In order to create our illusion, we must always make the viewer believe there is no one between themselves and what they are witnessing on the screen. They must never, never, never, be aware of the cameraman/woman. Any inadvertent camera movement, or shake, tells us instantly that we are not alone and that between us and the action there is a camera operator. How, from that moment on can you 'lose' yourself in the story and detach yourself from the reality surrounding you?

Synchronous movement


As I mentioned earlier, fashions in television production evolve from the equipment currently available. When TV drama was to my mind at its height, 40-plus years ago, there would be four cameras, all shooting into a three-sided set. All the movement of the artists would be mirrored by that of the cameras, with tracks in and back, cranes up and down, and pans left and right smoothly containing the action, all done in complete synchronism, leaving the viewer unaware of the movement and automatically sucked into the event through this dynamic involvement with the action.

These cameras weighed 240lbs but were balanced on hydropneumatic camera pedestals, making the cameras virtually weightless; however you still had to overcome the inertia by exerting a force of 60lbs to raise and lower the camera on its column. The camera pedestals were steerable and, once the direction was set using the steering ring about the column, would move in the desired direction, allowing the cameraman to frame continuously and follow focus with the action. Four cameras would work in complete harmony for 60 or 90 minutes. At the end of the second day's rehearsal, the drama would be transmitted live or recorded to tape.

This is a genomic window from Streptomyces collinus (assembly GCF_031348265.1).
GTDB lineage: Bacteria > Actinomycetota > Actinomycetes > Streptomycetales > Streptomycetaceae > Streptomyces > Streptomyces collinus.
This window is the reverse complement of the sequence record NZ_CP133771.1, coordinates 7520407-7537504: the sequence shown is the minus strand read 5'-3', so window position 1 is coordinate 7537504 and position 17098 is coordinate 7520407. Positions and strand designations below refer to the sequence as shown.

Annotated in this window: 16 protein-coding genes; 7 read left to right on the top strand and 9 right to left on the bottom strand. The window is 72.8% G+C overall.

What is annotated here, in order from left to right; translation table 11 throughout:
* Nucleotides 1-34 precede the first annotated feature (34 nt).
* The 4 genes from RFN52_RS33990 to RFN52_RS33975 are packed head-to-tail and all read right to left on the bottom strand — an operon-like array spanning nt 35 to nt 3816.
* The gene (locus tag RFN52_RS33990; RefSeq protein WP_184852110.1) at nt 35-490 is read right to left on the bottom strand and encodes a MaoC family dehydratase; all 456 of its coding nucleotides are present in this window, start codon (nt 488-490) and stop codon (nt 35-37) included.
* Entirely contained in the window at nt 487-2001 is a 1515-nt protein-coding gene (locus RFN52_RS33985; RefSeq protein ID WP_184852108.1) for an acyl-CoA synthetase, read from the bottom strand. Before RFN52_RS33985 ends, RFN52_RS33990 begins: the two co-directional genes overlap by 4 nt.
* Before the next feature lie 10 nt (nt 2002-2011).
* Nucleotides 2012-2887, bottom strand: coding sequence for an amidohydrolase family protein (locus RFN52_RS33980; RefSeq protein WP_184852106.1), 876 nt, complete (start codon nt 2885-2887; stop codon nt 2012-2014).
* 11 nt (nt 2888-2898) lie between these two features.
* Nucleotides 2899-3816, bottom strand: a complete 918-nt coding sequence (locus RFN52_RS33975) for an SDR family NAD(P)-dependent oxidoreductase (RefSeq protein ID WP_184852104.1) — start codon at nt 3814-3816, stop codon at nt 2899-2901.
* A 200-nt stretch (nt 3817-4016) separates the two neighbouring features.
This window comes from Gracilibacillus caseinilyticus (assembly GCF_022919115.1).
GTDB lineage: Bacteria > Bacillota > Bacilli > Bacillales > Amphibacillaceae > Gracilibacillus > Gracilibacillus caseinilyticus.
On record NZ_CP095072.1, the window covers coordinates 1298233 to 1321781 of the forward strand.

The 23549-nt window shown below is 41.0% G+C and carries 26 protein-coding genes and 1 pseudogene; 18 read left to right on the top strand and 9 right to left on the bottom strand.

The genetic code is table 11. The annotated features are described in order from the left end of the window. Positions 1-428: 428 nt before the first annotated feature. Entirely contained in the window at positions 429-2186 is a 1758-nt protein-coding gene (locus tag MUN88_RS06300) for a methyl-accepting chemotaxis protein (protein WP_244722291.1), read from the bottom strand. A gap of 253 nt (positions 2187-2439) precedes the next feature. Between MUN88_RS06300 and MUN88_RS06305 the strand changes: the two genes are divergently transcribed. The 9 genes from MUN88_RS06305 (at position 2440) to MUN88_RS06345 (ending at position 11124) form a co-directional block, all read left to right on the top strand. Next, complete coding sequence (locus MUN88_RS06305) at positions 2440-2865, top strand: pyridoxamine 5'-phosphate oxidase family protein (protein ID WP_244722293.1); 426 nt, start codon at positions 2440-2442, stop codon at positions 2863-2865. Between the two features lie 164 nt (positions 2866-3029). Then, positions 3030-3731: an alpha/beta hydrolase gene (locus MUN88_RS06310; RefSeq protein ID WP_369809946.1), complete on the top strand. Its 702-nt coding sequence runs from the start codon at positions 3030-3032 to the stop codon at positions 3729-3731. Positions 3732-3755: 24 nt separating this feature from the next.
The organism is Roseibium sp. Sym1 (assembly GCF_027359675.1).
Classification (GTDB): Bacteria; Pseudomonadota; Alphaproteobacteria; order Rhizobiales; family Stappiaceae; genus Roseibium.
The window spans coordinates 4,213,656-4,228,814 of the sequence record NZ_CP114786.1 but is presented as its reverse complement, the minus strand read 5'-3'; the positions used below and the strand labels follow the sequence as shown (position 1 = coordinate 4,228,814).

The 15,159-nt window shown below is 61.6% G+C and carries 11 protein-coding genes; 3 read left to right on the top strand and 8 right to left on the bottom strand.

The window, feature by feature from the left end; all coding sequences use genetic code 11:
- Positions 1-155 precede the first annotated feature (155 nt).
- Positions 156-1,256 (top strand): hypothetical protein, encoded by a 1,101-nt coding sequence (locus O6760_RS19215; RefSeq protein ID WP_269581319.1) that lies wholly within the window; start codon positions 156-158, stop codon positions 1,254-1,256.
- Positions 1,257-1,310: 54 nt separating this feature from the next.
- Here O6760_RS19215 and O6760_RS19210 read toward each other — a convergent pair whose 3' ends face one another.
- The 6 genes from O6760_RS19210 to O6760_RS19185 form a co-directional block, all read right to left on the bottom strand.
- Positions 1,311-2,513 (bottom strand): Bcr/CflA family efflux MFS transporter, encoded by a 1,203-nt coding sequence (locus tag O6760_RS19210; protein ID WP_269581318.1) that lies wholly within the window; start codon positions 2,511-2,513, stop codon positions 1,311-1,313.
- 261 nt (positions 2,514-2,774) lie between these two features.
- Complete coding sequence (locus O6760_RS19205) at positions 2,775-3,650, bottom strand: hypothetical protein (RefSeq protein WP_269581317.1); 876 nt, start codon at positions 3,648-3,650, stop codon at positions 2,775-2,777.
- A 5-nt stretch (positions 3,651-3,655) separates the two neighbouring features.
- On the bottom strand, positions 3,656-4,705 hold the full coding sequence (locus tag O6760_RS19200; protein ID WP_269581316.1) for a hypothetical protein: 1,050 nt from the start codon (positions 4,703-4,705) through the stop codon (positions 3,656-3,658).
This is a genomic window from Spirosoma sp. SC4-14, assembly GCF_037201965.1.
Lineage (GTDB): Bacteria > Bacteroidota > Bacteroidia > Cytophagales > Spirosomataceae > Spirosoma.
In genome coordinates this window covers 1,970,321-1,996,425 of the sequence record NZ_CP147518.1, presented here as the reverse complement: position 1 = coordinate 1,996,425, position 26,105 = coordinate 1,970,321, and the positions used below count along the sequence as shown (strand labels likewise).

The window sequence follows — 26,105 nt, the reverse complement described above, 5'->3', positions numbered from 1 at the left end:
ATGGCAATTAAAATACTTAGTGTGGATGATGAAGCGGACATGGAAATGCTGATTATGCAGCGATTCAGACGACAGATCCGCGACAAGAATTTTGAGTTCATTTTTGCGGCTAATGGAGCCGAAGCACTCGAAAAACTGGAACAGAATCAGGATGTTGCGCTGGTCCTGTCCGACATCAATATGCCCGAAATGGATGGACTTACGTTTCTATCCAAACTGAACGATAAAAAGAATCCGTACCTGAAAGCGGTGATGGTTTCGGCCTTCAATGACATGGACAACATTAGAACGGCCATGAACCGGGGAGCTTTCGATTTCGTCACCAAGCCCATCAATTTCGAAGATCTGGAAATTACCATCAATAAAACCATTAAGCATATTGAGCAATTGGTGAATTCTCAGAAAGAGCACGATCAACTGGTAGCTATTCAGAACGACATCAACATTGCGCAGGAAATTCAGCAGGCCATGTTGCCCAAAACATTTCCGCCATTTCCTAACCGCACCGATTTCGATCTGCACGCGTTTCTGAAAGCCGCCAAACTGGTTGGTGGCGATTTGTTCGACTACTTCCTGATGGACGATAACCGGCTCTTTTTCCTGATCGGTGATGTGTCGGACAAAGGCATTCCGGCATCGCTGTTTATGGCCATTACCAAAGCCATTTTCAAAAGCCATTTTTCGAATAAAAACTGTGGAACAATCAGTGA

The director would be relaying instructions from the production gallery to sound, lighting and cameras. The sound supervisor would be advising the boom operators of what picture was being transmitted from which camera and whether it was a wide shot or close-up, and the boom mic was appropriately placed by the boom operator, above the artists and out of frame to give the appropriate 'sound perspective' (another aspect of television production which seems to have been lost today). The engineers in vision control would expose the pictures and electronically colour match them just prior to their being 'switched' to by the vision mixer, who would be reminded where we were in the script by the production assistant calling the shot numbers. Three hundred shots in an hour was not unusual.